Rookie Mistake

Several weeks ago I was able to get some chocolate for an outstanding deal. The only one that caught my eye was this Ghirardelli Toffee Interlude bar.

Dark chocolate, toffee bits, and carmalized almonds.

Sounds fantastic, right?

I’ve had Ghirardelli in the past and it’s a pretty sound chocolate.  Not the best ever but decent and their ingredients list is typically on the up and up.

I didn’t think much of it and pick up a few bars because like I said, this was on sale for a crazy deal.

A little while goes by and I try a square.  And I disliked it.

“Scott, for dark chocolate this tastes ridiculously sweet. Ick.”

I don’t care for “sweets” which is why I love to eat dark chocolate.

I decided maybe my taster was off and gave it another taste a few days later.  Again, I really didn’t like it.  It was over-poweringly sweet.  The toffee and almond bits were so small I didn’t think it could be from that.

I finally decided to read the ingredient list.

I’m not sure if you can read that but if you click on the picture you should be able to.  Ghirardelli was nice to bold the ingredients that could be allergy causing.

Below, I’ve typed out the ingredients list and bolded what I think the problem is.

Bittersweet chocolate (sugar, unsweetened chocolate, cocoa butter, milk fat, soy lecithin – an emulsifier, vanilla), toffee (sugar, butter, high fructose corn syrup, salt, soy lecithin – an emulsifier), almonds, sugar, salt, corn syrup, natural flavor.

HOLY CRAP

Sugar is listed 5 times.

Let me repeat, there is sugar listed in this ingredient label 5 times.

No wonder this “dark chocolate” bar tasted so sweet to me.  Look at all that sugar!  And it contains HFCS which is a huge no-no in this house.

I was terribly annoyed with myself for making such a rookie mistake.  Because I’ve had Ghirardelli in the past with no issue, I thought I could get by without reading the label.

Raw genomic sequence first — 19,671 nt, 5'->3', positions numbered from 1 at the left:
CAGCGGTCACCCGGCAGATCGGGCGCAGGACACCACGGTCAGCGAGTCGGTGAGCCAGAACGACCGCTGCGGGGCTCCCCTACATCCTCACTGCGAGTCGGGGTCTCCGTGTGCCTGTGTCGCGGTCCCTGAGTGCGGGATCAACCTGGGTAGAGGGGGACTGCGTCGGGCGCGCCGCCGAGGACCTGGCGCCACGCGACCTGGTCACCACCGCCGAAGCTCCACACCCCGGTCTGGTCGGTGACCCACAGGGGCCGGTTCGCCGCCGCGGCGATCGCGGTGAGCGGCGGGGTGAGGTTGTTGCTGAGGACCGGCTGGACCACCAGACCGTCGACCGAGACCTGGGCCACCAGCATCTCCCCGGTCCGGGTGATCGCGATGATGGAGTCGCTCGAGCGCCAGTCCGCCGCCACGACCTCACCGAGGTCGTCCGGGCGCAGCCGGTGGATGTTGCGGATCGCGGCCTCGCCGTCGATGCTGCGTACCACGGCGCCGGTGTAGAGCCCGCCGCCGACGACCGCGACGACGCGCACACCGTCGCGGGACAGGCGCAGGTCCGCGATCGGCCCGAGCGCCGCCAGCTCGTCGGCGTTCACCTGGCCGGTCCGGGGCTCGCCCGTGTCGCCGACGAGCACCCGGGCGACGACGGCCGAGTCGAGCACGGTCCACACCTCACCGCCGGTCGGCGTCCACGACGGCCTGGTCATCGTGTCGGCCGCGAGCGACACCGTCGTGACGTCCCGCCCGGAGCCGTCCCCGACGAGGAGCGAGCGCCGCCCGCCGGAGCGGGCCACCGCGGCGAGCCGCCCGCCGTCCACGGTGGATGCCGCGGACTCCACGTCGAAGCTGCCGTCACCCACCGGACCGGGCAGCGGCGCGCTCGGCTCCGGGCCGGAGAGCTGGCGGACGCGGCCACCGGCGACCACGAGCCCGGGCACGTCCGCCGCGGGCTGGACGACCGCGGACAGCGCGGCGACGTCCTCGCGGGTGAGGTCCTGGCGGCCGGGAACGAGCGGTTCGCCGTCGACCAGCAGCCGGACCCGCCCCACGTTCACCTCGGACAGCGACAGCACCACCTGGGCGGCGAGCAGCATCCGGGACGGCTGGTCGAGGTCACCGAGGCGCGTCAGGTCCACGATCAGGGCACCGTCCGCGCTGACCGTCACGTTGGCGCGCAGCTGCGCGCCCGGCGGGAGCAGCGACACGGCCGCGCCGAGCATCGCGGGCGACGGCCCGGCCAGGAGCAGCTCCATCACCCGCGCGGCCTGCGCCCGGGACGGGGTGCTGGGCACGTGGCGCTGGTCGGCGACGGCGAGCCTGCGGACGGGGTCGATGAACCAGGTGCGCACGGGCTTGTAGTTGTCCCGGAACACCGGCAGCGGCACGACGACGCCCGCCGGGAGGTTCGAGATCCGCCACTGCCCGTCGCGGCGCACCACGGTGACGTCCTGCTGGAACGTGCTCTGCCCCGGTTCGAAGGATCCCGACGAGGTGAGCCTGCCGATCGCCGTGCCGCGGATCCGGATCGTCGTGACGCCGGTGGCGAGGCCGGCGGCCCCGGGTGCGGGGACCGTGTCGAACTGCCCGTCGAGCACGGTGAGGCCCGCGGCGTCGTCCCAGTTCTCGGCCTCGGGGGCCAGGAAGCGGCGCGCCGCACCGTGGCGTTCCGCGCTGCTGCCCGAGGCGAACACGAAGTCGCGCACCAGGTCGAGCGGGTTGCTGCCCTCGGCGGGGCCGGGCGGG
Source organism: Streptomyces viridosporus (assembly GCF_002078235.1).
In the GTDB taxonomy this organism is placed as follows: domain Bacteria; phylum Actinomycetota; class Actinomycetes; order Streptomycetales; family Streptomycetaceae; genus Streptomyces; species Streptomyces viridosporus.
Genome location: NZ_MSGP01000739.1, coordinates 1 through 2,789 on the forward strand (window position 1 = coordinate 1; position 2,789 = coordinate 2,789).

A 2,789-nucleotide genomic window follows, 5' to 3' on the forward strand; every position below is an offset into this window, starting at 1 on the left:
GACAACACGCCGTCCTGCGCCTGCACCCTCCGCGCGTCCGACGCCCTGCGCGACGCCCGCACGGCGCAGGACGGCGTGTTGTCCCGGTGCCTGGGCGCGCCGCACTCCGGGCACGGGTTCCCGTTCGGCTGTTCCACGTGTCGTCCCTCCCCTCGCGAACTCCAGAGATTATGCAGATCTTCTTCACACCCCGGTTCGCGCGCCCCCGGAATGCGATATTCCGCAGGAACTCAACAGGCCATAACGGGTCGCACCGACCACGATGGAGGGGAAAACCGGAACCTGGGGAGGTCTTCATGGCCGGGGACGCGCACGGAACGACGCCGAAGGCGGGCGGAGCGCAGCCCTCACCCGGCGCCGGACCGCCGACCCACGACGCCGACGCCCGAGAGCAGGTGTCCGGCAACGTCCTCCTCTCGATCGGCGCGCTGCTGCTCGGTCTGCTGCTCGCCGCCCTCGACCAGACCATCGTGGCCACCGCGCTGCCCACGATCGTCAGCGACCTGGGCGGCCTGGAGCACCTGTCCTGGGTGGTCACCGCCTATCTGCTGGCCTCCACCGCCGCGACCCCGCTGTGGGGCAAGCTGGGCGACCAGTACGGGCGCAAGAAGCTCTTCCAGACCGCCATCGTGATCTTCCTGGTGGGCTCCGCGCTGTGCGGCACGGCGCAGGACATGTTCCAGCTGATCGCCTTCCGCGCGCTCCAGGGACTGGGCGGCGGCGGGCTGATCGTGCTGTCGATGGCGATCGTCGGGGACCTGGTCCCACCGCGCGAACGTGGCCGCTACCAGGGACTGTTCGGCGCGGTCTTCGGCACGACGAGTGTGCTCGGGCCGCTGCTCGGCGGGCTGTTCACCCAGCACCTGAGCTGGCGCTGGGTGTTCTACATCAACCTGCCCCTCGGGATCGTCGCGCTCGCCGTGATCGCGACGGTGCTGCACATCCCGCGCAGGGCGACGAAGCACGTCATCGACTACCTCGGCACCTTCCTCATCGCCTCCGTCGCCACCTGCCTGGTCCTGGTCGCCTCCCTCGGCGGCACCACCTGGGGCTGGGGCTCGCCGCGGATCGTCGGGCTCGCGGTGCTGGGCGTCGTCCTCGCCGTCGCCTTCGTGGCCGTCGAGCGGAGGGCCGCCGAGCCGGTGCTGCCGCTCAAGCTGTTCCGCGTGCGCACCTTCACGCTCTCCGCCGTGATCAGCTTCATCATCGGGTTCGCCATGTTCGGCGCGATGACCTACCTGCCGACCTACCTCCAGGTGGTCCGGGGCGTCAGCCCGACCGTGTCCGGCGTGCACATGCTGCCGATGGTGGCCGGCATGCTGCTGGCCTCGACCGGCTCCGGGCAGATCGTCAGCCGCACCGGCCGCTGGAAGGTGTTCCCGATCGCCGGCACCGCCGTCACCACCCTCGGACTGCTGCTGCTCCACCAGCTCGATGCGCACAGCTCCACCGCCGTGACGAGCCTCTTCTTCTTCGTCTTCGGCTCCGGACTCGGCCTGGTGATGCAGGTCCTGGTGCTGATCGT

Wrong.

The lesson to be learned here is that one always has to be sure of what they are buying.  Always take time to read the ingredients labels on everything you buy.  Even, and most especially when it’s a brand or product you’ve purchased before.  Because maybe something’s different and you want to catch it before you spend money on it.

10 thoughts on “Rookie Mistake

  1. Nicole says:

    I’ve done that with flavored sparkling water. Gotta watch that ingredient list to make sure there’s no sugar, or even worse, FAKE sugar. Gross! I just want my bubbles and a hint of fruit, please.

    • Nicole, If you like seltzer, whole foods has some that is flavored and doesn’t use sugar. Their sparkling mineral water isn’t too shabby either. :)

      • MJM says:

        Go to Bed, Bath and Beyond and buy your own carbonator. Then just make carbonated water and add some juice from a fruit of your choosing.

  2. I’m guessing that they’re trying to jump on the Dark Chocolate=healthy bandwagon by making a unhealthier type of dark chocolate for those with a sweet tooth. It’d be interesting to see how they their marketing for it is pitched. As to HFCS? I’ve almost given up on looking at labels. Darn near everything that comes in a box, bottle or bag contains heaps of sugar and these days unless the label specifically states “NO HFCS” you can almost be assured that it’s in there. Several companies have learned that no hfcs is a selling point (Aunt Millie’s breads, for example).

    • Mike, I think you’re right and that’s kind of sad companies are doing that. I know HFCS is in everything and it’s crazy. When I started omitting it a few years back I was surprised by the things I found it in, like canned tomatoes. Ick!

  3. It doesn’t help that they print those ingredient lists smaller and smaller – it’s not me, I know it’s those companies trying to hide their sugar!

  4. I’m guilty of this as well. I find brands I trust and fail to read the label only to be surprised later. Biggest culprits are definitely HFCS and artificial sweeteners. I find a. sweeteners in things that also have sugar and it makes no sense to me at all!

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